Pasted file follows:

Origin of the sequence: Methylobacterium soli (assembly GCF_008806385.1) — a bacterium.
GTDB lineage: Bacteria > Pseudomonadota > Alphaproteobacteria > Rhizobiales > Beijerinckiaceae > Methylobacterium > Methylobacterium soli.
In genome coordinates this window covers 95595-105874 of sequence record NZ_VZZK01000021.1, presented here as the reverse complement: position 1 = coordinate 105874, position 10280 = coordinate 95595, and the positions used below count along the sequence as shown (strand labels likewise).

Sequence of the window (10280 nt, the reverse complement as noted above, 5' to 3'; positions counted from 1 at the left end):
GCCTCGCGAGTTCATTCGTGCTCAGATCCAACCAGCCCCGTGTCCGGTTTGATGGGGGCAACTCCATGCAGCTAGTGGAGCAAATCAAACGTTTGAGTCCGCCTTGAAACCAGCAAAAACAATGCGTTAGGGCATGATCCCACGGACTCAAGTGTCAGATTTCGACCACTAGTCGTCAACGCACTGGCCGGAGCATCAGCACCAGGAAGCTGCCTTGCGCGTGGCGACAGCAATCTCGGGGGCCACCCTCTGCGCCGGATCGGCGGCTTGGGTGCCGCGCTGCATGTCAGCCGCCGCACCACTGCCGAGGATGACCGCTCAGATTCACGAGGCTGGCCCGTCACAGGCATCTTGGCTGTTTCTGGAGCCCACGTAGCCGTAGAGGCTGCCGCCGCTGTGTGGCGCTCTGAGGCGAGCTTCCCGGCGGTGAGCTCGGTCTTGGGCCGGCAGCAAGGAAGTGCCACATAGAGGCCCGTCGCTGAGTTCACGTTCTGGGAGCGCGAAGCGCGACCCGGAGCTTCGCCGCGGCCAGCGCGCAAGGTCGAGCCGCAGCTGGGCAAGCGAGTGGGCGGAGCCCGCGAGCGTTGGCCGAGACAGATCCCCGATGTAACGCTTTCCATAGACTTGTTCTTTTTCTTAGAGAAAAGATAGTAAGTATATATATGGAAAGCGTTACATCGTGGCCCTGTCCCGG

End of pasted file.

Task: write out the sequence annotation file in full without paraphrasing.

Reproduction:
Origin of the sequence: Methylobacterium soli (assembly GCF_008806385.1) — a bacterium.
GTDB lineage: Bacteria > Pseudomonadota > Alphaproteobacteria > Rhizobiales > Beijerinckiaceae > Methylobacterium > Methylobacterium soli.
In genome coordinates this window covers 95595-105874 of sequence record NZ_VZZK01000021.1, presented here as the reverse complement: position 1 = coordinate 105874, position 10280 = coordinate 95595, and the positions used below count along the sequence as shown (strand labels likewise).

Sequence of the window (10280 nt, the reverse complement as noted above, 5' to 3'; positions counted from 1 at the left end):
GCCTCGCGAGTTCATTCGTGCTCAGATCCAACCAGCCCCGTGTCCGGTTTGATGGGGGCAACTCCATGCAGCTAGTGGAGCAAATCAAACGTTTGAGTCCGCCTTGAAACCAGCAAAAACAATGCGTTAGGGCATGATCCCACGGACTCAAGTGTCAGATTTCGACCACTAGTCGTCAACGCACTGGCCGGAGCATCAGCACCAGGAAGCTGCCTTGCGCGTGGCGACAGCAATCTCGGGGGCCACCCTCTGCGCCGGATCGGCGGCTTGGGTGCCGCGCTGCATGTCAGCCGCCGCACCACTGCCGAGGATGACCGCTCAGATTCACGAGGCTGGCCCGTCACAGGCATCTTGGCTGTTTCTGGAGCCCACGTAGCCGTAGAGGCTGCCGCCGCTGTGTGGCGCTCTGAGGCGAGCTTCCCGGCGGTGAGCTCGGTCTTGGGCCGGCAGCAAGGAAGTGCCACATAGAGGCCCGTCGCTGAGTTCACGTTCTGGGAGCGCGAAGCGCGACCCGGAGCTTCGCCGCGGCCAGCGCGCAAGGTCGAGCCGCAGCTGGGCAAGCGAGTGGGCGGAGCCCGCGAGCGTTGGCCGAGACAGATCCCCGATGTAACGCTTTCCATAGACTTGTTCTTTTTCTTAGAGAAAAGATAGTAAGTATATATATGGAAAGCGTTACATCGTGGCCCTGTCCCGG